Researchers developed two new methods to assess and remove error in how scientists measure quantum systems. By reducing quantum "noise" - uncertainty inherent to quantum processes - these new methods improve accuracy and precision.

    How Electrons Move in a Catastrophe

    How Electrons Move in a Catastrophe

    Lanthanum strontium manganite (LSMO) is a widely applicable material, from magnetic tunnel junctions to solid oxide fuel cells. However, when it gets thin, its behavior changes for the worse. The reason why was not known. Now, using two theoretical methods, a team determined what happens.

    When Ions and Molecules Cluster

    When Ions and Molecules Cluster

    How an ion behaves when isolated within an analytical instrument can differ from how it behaves in the environment. Now, Xue-Bin Wang at Pacific Northwest National Laboratory devised a way to bring ions and molecules together in clusters to better discover their properties and predict their behavior.

    Tune in to Tetrahedral Superstructures

    Tune in to Tetrahedral Superstructures

    Shape affects how the particles fit together and, in turn, the resulting material. For the first time, a team observed the self-assembly of nanoparticles with tetrahedral shapes.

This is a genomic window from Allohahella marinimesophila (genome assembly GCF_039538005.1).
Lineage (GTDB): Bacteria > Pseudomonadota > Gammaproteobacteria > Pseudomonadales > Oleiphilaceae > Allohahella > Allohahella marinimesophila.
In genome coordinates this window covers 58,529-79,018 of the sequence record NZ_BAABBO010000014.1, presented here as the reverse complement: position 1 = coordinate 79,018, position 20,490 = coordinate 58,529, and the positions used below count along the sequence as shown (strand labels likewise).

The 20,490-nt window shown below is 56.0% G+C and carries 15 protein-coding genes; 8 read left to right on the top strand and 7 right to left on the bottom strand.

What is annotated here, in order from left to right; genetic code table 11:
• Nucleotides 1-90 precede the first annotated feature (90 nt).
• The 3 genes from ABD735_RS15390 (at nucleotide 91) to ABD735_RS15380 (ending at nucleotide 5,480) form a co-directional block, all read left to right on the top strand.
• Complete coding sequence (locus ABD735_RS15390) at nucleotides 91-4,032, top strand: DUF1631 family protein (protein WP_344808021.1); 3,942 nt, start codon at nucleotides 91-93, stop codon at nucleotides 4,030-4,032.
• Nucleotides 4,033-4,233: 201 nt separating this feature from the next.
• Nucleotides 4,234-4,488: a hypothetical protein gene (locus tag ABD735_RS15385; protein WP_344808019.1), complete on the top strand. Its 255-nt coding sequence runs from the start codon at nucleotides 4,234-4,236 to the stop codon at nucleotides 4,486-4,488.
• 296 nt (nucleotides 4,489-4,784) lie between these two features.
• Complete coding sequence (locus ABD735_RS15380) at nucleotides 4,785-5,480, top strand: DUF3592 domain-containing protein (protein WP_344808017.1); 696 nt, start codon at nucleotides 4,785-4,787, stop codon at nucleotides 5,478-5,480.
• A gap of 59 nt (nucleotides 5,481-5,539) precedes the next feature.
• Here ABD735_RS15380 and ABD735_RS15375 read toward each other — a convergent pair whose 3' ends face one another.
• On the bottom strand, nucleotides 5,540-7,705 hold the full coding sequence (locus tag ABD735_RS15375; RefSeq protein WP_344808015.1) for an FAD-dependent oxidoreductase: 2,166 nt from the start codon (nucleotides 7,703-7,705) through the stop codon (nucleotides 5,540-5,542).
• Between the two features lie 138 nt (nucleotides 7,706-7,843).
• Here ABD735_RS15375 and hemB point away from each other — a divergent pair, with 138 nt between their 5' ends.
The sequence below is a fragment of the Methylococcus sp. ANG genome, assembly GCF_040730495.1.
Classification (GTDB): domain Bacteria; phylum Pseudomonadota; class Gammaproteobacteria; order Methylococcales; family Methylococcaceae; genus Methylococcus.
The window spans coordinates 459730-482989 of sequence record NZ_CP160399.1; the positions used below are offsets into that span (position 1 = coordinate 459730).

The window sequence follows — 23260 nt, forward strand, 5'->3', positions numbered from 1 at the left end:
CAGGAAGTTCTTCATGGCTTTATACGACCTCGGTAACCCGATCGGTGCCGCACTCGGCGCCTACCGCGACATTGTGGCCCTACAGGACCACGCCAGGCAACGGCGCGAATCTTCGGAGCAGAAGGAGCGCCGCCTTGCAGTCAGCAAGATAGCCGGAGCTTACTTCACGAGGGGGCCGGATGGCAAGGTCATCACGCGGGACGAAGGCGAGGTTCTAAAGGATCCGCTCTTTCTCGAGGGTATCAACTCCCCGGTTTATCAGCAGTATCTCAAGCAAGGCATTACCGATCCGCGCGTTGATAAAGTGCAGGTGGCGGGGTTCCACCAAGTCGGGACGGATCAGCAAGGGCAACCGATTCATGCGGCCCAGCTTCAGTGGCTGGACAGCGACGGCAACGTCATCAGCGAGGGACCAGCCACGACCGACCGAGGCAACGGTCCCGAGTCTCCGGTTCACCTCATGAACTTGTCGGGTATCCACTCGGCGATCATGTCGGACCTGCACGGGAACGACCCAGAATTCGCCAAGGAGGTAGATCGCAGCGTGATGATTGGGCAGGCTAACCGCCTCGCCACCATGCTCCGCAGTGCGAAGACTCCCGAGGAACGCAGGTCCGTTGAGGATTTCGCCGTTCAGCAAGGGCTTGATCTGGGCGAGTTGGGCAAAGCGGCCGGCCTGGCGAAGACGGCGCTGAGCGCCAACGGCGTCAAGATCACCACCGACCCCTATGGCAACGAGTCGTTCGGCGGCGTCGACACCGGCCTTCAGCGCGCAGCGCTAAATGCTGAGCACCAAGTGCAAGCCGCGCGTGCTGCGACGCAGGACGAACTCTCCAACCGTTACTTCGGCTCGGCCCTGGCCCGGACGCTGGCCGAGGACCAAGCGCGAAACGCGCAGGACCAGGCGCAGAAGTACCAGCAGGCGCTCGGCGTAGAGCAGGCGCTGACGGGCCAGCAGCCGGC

Tracing Interstellar Dust Back to the Solar System's Formation

    Tracing Interstellar Dust Back to the Solar System's Formation

    This study is the first to confirm dust particles pre-dating the formation of our solar system. Further study of these materials will enable a deeper understanding of the processes that formed and have since altered them.

    Investigating Materials that Can Go the Distance in Fusion Reactors

    Investigating Materials that Can Go the Distance in Fusion Reactors

    Future fusion reactors will require materials that can withstand extreme operating conditions, including being bombarded by high-energy neutrons at high temperatures. Scientists recently irradiated titanium diboride (TiB2) in the High Flux Isotope Reactor (HFIR) to better understand the effects of fusion neutrons on performance.

    Better 3-D Imaging of Tumors in the Breast with Less Radiation

    Better 3-D Imaging of Tumors in the Breast with Less Radiation

    In breast cancer screening, an imaging technique based on nuclear medicine is currently being used as a successful secondary screening tool alongside mammography to improve the accuracy of the diagnosis. Now, a team is hoping to improve this imaging technique.

    Microbes are Metabolic Specialists

    Microbes are Metabolic Specialists

    Scientists can use genetic information to measure if microbes in the environment can perform specific ecological roles. Researchers recently analyzed the genomes of over 6,000 microbial species.